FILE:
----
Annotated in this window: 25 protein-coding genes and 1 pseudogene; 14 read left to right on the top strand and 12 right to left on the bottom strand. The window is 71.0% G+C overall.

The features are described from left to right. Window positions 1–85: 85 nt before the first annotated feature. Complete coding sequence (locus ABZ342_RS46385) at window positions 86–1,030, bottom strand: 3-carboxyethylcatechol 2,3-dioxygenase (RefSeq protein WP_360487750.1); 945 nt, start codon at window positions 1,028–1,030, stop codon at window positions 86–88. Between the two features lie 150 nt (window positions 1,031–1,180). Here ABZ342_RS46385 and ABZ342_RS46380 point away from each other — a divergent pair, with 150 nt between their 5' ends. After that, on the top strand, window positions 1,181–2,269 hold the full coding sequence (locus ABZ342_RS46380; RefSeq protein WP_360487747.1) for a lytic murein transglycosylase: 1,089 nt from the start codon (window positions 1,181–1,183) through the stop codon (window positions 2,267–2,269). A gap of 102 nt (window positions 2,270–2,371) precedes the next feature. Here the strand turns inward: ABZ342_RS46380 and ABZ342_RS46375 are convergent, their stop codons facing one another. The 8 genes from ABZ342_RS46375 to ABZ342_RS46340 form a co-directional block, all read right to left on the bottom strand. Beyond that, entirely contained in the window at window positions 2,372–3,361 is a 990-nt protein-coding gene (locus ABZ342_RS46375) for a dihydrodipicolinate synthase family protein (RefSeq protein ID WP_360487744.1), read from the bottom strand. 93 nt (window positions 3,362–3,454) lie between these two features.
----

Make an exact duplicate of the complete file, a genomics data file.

Annotated in this window: 25 protein-coding genes and 1 pseudogene; 14 read left to right on the top strand and 12 right to left on the bottom strand. The window is 71.0% G+C overall.

The features are described from left to right. Window positions 1–85: 85 nt before the first annotated feature. Complete coding sequence (locus ABZ342_RS46385) at window positions 86–1,030, bottom strand: 3-carboxyethylcatechol 2,3-dioxygenase (RefSeq protein WP_360487750.1); 945 nt, start codon at window positions 1,028–1,030, stop codon at window positions 86–88. Between the two features lie 150 nt (window positions 1,031–1,180). Here ABZ342_RS46385 and ABZ342_RS46380 point away from each other — a divergent pair, with 150 nt between their 5' ends. After that, on the top strand, window positions 1,181–2,269 hold the full coding sequence (locus ABZ342_RS46380; RefSeq protein WP_360487747.1) for a lytic murein transglycosylase: 1,089 nt from the start codon (window positions 1,181–1,183) through the stop codon (window positions 2,267–2,269). A gap of 102 nt (window positions 2,270–2,371) precedes the next feature. Here the strand turns inward: ABZ342_RS46380 and ABZ342_RS46375 are convergent, their stop codons facing one another. The 8 genes from ABZ342_RS46375 to ABZ342_RS46340 form a co-directional block, all read right to left on the bottom strand. Beyond that, entirely contained in the window at window positions 2,372–3,361 is a 990-nt protein-coding gene (locus ABZ342_RS46375) for a dihydrodipicolinate synthase family protein (RefSeq protein ID WP_360487744.1), read from the bottom strand. 93 nt (window positions 3,362–3,454) lie between these two features.